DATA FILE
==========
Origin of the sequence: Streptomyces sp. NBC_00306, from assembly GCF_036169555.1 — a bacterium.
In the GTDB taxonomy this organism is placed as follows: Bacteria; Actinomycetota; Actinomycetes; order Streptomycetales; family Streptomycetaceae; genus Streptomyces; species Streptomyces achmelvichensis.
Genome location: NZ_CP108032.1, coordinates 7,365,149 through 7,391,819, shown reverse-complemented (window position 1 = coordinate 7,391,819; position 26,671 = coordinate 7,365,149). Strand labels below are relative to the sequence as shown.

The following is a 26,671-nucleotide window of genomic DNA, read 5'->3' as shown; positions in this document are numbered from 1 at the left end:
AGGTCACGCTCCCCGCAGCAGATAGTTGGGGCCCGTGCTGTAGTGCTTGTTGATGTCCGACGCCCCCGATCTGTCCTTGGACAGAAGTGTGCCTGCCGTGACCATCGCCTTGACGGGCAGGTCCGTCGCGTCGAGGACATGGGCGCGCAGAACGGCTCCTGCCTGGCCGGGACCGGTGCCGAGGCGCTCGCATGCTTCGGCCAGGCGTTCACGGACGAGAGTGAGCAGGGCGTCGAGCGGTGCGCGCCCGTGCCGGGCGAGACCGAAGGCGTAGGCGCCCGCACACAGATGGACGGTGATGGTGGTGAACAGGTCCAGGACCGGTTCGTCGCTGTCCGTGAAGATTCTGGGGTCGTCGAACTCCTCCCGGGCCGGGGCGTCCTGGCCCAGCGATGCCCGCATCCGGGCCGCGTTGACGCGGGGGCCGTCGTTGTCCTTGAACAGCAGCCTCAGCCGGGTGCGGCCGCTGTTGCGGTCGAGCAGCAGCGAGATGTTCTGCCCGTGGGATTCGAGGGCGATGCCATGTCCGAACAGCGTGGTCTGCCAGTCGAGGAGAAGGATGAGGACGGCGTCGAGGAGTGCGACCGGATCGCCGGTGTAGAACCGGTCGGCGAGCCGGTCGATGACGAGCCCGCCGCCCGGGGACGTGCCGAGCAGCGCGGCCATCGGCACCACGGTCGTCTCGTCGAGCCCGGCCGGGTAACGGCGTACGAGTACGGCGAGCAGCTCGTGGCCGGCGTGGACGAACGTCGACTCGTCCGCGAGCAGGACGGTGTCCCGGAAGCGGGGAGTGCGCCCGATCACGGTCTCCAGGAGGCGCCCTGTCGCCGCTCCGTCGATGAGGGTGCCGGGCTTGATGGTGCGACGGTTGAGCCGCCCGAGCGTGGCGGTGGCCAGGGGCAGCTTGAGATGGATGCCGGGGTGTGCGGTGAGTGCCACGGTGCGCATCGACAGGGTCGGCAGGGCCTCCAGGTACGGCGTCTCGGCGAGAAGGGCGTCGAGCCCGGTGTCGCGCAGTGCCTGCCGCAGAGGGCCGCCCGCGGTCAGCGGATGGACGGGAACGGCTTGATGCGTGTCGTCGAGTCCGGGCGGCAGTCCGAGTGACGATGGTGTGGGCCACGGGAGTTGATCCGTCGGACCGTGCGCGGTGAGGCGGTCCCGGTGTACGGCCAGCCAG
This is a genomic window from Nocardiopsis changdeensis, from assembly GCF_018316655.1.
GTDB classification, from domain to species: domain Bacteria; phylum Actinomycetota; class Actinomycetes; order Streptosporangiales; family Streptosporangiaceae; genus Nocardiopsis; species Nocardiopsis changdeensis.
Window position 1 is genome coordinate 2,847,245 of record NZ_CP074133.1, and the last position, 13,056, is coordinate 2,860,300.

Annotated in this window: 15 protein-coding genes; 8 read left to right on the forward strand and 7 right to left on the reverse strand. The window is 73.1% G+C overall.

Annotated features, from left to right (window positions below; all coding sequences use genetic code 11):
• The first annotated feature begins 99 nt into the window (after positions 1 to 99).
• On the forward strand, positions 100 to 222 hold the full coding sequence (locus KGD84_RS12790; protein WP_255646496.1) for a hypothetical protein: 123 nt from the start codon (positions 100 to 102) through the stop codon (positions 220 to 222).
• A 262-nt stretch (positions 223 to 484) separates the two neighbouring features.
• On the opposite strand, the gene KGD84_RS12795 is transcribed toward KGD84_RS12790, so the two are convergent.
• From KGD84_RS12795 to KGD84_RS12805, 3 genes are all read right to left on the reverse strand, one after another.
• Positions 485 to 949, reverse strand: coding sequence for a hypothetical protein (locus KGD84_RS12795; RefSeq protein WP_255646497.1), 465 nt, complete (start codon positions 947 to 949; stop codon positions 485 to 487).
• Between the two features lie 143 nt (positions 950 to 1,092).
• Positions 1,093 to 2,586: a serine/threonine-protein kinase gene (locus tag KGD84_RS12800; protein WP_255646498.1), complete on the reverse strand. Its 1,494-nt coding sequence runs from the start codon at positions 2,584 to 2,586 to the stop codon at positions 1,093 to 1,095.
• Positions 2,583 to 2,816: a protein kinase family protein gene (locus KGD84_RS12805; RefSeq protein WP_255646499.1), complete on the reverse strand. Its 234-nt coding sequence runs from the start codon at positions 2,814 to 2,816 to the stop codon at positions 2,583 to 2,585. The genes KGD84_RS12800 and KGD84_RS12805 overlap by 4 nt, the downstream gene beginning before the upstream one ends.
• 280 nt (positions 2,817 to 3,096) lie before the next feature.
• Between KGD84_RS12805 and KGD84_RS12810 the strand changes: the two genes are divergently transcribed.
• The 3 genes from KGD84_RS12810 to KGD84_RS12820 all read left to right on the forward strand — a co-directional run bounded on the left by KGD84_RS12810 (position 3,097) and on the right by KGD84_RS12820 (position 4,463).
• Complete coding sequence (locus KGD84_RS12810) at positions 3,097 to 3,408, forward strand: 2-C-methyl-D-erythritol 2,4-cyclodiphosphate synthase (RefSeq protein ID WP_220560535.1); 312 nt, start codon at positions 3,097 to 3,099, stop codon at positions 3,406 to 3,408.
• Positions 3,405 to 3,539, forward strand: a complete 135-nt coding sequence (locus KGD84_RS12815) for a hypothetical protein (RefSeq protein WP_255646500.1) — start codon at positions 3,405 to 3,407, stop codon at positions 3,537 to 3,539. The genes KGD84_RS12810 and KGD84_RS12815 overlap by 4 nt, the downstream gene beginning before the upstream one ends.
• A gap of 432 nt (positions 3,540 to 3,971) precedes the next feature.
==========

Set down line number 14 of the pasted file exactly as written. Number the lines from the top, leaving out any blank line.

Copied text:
• On the opposite strand, the gene KGD84_RS12795 is transcribed toward KGD84_RS12790, so the two are convergent.